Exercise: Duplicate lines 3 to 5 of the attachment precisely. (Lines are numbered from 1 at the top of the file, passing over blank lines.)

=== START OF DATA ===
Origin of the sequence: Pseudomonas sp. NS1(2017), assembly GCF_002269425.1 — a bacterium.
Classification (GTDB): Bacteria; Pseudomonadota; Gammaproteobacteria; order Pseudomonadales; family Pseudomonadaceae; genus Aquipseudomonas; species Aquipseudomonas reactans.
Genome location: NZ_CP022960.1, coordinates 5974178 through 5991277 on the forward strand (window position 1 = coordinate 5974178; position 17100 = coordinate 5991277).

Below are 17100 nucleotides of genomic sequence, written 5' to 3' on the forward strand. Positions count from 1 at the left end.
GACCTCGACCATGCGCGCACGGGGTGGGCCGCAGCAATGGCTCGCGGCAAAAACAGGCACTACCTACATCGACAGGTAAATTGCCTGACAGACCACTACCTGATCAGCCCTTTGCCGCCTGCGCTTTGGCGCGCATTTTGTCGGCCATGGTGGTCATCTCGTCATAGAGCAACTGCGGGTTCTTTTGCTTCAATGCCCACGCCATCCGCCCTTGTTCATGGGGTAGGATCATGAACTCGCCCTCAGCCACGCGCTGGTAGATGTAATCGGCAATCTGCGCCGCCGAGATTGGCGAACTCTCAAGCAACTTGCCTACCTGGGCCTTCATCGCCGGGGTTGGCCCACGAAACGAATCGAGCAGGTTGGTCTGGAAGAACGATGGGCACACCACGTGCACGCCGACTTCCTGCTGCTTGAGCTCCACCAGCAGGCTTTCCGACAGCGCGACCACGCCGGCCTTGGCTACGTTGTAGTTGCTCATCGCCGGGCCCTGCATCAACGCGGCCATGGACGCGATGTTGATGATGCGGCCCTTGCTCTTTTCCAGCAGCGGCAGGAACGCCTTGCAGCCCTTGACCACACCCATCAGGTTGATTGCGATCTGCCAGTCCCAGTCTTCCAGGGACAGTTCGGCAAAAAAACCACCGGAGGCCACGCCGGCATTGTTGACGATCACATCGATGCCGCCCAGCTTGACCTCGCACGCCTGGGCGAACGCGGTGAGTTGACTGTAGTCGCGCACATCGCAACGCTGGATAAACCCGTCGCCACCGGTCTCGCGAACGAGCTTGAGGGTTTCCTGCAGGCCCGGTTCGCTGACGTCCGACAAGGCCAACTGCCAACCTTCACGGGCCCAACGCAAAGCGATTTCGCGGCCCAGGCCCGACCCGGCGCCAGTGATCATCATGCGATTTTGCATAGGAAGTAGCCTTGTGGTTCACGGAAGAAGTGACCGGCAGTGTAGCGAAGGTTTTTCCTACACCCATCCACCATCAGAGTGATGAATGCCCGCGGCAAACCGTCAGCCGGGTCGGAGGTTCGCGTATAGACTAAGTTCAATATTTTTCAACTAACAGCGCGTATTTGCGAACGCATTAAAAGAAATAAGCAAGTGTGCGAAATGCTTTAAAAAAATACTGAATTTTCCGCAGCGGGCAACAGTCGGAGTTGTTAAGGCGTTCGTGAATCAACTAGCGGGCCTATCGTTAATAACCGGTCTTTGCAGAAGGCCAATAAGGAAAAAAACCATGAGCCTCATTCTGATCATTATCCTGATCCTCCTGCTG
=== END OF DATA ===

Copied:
Genome location: NZ_CP022960.1, coordinates 5974178 through 5991277 on the forward strand (window position 1 = coordinate 5974178; position 17100 = coordinate 5991277).

Below are 17100 nucleotides of genomic sequence, written 5' to 3' on the forward strand. Positions count from 1 at the left end.
GACCTCGACCATGCGCGCACGGGGTGGGCCGCAGCAATGGCTCGCGGCAAAAACAGGCACTACCTACATCGACAGGTAAATTGCCTGACAGACCACTACCTGATCAGCCCTTTGCCGCCTGCGCTTTGGCGCGCATTTTGTCGGCCATGGTGGTCATCTCGTCATAGAGCAACTGCGGGTTCTTTTGCTTCAATGCCCACGCCATCCGCCCTTGTTCATGGGGTAGGATCATGAACTCGCCCTCAGCCACGCGCTGGTAGATGTAATCGGCAATCTGCGCCGCCGAGATTGGCGAACTCTCAAGCAACTTGCCTACCTGGGCCTTCATCGCCGGGGTTGGCCCACGAAACGAATCGAGCAGGTTGGTCTGGAAGAACGATGGGCACACCACGTGCACGCCGACTTCCTGCTGCTTGAGCTCCACCAGCAGGCTTTCCGACAGCGCGACCACGCCGGCCTTGGCTACGTTGTAGTTGCTCATCGCCGGGCCCTGCATCAACGCGGCCATGGACGCGATGTTGATGATGCGGCCCTTGCTCTTTTCCAGCAGCGGCAGGAACGCCTTGCAGCCCTTGACCACACCCATCAGGTTGATTGCGATCTGCCAGTCCCAGTCTTCCAGGGACAGTTCGGCAAAAAAACCACCGGAGGCCACGCCGGCATTGTTGACGATCACATCGATGCCGCCCAGCTTGACCTCGCACGCCTGGGCGAACGCGGTGAGTTGACTGTAGTCGCGCACATCGCAACGCTGGATAAACCCGTCGCCACCGGTCTCGCGAACGAGCTTGAGGGTTTCCTGCAGGCCCGGTTCGCTGACGTCCGACAAGGCCAACTGCCAACCTTCACGGGCCCAACGCAAAGCGATTTCGCGGCCCAGGCCCGACCCGGCGCCAGTGATCATCATGCGATTTTGCATAGGAAGTAGCCTTGTGGTTCACGGAAGAAGTGACCGGCAGTGTAGCGAAGGTTTTTCCTACACCCATCCACCATCAGAGTGATGAATGCCCGCGGCAAACCGTCAGCCGGGTCGGAGGTTCGCGTATAGACTAAGTTCAATATTTTTCAACTAACAGCGCGTATTTGCGAACGCATTAAAAGAAATAAGCAAGTGTGCGAAATGCTTTAAAAAAATACTGAATTTTCCGCAGCGGGCAACAGTCGGAGTTGTTAAGGCGTTCGTGAATCAACTAGCGGGCCTATCGTTAATAACCGGTCTTTGCAGAAGGCCAATAAGGAAAAAAACCATGAGCCTCATTCTGATCATTATCCTGATCCTCCTGCTG